Open days are a great way to find out about the local area and the campus where you will be studying. You will also be able to hear more about your chosen subject and talk to our staff and current students.

If you are thinking of beginning your studies in 2018 come along to our campus open day on Saturday 17 June. Find out more about open days on our website.

Construction Live field trip – Day 5

The final full day of building was a busy one for all of the teams.  The drainage and water utilities groups were able to finish laying and joining all their pipework, with the drainage team also installing a toilet ready to be connected to both the water supply and waste water drainage tomorrow.

Due to the very poor weather forecast, the bricklaying team were unable to build their walls on site as they were using a lime mortar that wouldn’t work well in very wet conditions, therefore they constructed their walls in exactly the same way they would have on site, but in one of the covered work areas instead.  It was disappointing to not be able to build the walls in situ but was still a great experience for the students who did an excellent job.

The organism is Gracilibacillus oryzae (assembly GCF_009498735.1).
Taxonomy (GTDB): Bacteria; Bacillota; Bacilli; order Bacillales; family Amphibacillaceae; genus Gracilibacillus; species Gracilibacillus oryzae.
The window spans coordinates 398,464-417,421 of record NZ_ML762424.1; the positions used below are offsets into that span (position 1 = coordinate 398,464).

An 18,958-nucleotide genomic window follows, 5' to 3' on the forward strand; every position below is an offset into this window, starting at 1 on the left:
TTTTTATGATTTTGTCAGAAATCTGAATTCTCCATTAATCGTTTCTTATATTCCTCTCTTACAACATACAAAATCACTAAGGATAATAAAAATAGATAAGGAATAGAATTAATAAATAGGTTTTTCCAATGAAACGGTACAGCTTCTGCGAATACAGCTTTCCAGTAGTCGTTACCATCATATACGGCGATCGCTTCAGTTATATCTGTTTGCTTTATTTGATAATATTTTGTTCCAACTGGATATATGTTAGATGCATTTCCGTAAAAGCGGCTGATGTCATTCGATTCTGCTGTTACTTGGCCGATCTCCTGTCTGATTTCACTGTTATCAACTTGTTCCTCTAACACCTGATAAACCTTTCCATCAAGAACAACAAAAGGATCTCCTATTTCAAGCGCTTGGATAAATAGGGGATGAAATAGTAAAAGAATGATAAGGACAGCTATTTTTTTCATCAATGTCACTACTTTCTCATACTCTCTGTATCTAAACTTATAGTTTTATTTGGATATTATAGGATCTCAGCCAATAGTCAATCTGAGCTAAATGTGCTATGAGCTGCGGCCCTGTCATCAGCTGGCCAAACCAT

The carpentry team completed fixing the stud walls, then clad the external walls in plywood sheeting.  Once this was complete the walls were insulated, but again due to the poor weather it was not possible to plasterboard the walls.  The outside walls were clad in featheredge boarding, in two configurations, with a section left ready for the banner to be placed tomorrow.

Both the bricklayers and carpenters also took part in the steel fixing workshop to gain an insight into how reinforcing steel is fixed into concrete structures.

In the evening, we had a talk from Andrew Preece from Roger Bullivant, a foundation engineering company specialising in the design and construction of foundations for all types of buildings and structures in all kinds of ground conditions.  They built the foundation we have been working on all week on site so were able to explain how that was constructed as well as discussing other projects they are involved in.

Tomorrow is the final day of the field trip, all the works will be completed and the teams will have a chance to reflect upon what they have learnt this week and how it will help them in their careers in the future.